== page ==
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On the list of under-represented cuisines in New York City, Lebanese must be pretty close to the top. The Zagat Guide lists just three Lebanese restaurants, of which I’ve tried only one—the over-produced Ilili.

Missing from the Zagat Guide is Balade, which opened in the East Village a year ago. Despite a lack of critical attention (not a single pro review that I can find), it isn’t doing badly—at least on a Friday evening, when it was about 3/4ths full by 8:00 p.m. Nevertheless, it seeks (and in my view deserves) more attention.

(Before I proceed, in the interests of full disclosure, I need to tell you that I dined at Balade at the publicist’s invitation and did not pay for my meal.)

The name Balade means “fresh” in Lebanese. It’s an apt description, as just about everything is made in-house. The one drawback is that many customers are likely to mis-pronounce the name: roughly, it’s bah-lah-day.

The menu rambles a bit, and in its noble eagerness to offer something for everyone, takes a while to parse. There are six categories, plus sides and desserts. Many items have askerisked references to a glossary on the front page. If I were up to me, I’d ditch the glossary and explain each item where it appears.

Outside of a handful of entrées in the high teens (just one over $20), almost everything is below $15, and many are below $10. As is often the case on menus that avoid the term “appetizer” or “entrée,” it can be difficult to tell how much food you’re getting. I wound up with two appetizers and a dessert. I enjoyed everything, but if I were ordering again, I might have chosen a more substantial second course.

The meal starts with warm house-made bread (below left) and a wonderful spiced olive oil for dipping.

There’s an ample selection of vegetarian dishes throughout the menu, including more than half of the eighteen Mezza (starters). They’re $5–9 individually, or $16 for a selection of four vegetarian items. In the photo (above right), I had (clockwise from the top):

1) Tabouleh (parsley salad with burghul wheat, chopped onions, tomatoes, olive oil, and fresh lemon juice)

2) Hummus (chickpea puree with ground sesame seeds and lemon juice)

3) Warak Einab (stuffed grape leaves with chickpeas, tomatoes, garlic, and rice)

4) Labneh with Toum (cream cheese made from Greek yogurt infused with Lebanese thyme and crushed garlic)

There was an additional serving of bread, for spreading, but in the end I decided just to eat off the plate. The Labneh with Toum (nine o’clock in the photo) was deliciously creamy, the Tabouleh (twelve o’clock) a good, spicy contrast to the others. I felt journalistically obligated to try the hummus, and although it was just fine, I think the more unusual dishes are a better bet.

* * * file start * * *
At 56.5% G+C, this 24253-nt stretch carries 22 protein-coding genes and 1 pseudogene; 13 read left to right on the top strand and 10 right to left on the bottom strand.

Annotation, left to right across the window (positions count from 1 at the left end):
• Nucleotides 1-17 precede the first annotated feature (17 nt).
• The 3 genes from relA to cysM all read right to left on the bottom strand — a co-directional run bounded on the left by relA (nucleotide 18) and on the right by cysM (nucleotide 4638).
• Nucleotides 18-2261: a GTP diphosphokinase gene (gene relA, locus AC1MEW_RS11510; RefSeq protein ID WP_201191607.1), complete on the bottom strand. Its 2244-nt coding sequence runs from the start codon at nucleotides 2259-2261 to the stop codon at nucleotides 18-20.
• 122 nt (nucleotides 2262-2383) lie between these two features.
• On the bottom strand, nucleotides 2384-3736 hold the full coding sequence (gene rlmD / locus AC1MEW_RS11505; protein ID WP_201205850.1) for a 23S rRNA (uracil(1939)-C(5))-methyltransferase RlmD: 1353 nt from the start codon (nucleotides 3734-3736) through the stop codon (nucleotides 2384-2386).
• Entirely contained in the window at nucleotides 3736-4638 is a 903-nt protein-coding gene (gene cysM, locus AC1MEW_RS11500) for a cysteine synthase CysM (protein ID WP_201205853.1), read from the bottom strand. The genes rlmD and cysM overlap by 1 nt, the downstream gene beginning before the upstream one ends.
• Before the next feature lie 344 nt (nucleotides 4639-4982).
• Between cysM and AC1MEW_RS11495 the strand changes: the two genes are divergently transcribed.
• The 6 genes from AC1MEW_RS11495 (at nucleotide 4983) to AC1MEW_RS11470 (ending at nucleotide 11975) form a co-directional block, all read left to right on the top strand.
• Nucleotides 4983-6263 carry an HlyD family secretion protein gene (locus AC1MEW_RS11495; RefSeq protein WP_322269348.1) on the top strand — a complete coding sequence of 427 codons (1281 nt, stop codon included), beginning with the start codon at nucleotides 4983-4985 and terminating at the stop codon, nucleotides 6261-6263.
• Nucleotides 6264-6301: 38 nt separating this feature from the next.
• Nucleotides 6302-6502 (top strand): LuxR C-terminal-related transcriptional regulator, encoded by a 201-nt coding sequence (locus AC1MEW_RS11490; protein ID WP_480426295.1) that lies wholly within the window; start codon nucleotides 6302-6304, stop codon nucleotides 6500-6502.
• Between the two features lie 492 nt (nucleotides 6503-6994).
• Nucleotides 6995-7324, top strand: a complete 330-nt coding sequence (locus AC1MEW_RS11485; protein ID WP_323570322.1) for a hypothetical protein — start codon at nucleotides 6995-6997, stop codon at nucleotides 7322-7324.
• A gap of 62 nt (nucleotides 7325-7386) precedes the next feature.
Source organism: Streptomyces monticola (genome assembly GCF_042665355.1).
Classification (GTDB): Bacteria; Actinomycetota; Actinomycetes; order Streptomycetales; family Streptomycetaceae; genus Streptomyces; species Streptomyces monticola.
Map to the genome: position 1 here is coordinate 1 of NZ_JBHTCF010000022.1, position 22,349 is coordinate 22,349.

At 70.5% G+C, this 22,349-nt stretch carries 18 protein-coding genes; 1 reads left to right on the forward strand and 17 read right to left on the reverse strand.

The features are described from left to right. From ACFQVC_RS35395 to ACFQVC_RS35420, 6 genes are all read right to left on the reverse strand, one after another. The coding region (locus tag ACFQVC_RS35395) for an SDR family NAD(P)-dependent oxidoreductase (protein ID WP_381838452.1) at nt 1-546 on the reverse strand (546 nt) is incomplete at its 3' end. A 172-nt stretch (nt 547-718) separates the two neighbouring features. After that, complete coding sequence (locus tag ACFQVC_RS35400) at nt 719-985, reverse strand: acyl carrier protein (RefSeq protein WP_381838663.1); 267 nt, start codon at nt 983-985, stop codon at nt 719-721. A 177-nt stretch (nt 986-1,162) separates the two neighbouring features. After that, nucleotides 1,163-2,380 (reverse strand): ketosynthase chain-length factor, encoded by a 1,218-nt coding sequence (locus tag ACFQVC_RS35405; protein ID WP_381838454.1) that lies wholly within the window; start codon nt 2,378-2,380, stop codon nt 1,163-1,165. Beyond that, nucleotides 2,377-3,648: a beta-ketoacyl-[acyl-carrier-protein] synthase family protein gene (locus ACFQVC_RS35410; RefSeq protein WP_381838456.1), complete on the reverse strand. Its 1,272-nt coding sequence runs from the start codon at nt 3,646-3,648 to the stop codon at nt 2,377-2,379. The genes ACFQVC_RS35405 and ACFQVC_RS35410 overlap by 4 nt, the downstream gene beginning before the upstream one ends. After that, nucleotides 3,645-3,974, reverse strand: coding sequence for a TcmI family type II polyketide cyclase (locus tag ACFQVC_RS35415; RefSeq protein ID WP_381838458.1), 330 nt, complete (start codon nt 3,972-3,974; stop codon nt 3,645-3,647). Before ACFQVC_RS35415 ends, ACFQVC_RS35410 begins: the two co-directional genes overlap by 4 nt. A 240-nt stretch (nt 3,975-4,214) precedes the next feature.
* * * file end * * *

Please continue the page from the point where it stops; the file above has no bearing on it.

There are menu categories for sandwiches, or sandweechet ($6–10), Lebanese Pizza, or Manakeesh ($6.50–12) and “Pita Pitza” ($10–12). There’s also a “Taste of Lebanon” for $10 that offers three mini-pizzas, and as I was eager to know what Lebanese pizza would be like, I ordered that.

In the photo (below left), clockwise starting from the 10 o’clock position, the selection was:

1) Jabneh (Lebanese white cheese)

2) Zaatar (wild dried thyme, sesame seeds, sumac and olive oil)

3) Lahme Baajin (seasoned ground beef, diced onions and tomatoes)

The dough was thin and baked crisp. Of the three, I liked the spicy Lahme Baajin the best. The Zaatar was interesting, but a bit dry for my taste, and the cheese was pedestrian.

Dessert was flawless: first, two half-scoops of ice cream (above right): pistachio and a creamy native Lebanese flavor with a name I don’t recall. And then the Kenafa ($5; below left): baked ricotta cheese topped with bread crumbs, syrup, and crushed pistachio. This is a wonderful dessert: if you eat nothing else here, you must save room for it.

Lebanese White Coffee ($2.50; above right) is not coffee at all, but uncaffeinated rose water, more like tea, served with a small cup and a personal-size mini-kettle—an excellent way to close.

I can’t opine on the service, since the visit was a pre-arranged comp. Patronage ranged from large groups to solo diners at the bar, and as far as I could tell they were getting the attention they deserved. The 55-seat space is comfortable but un-fancy, in a way that matches the neighborhood.

The term “Neighborhood Lebanese Restaurant” doesn’t really exist in New York, but if it did, Balade would be the model. It’s inexpensive and casual, the food is well made, and there are enough choices for every mood and appetite.

Balade (201 First Avenue between 12th & 13th Streets, East Village)

Reader Comments (1)

Balade doesn't mean fresh exactly. It usually is used in the context that could be translated to "fresh, organic, local, small farm" with a literal meaning of "from the village" implying concentrated flavor and top quality.

February 8, 2011 | Unregistered CommenterArthur

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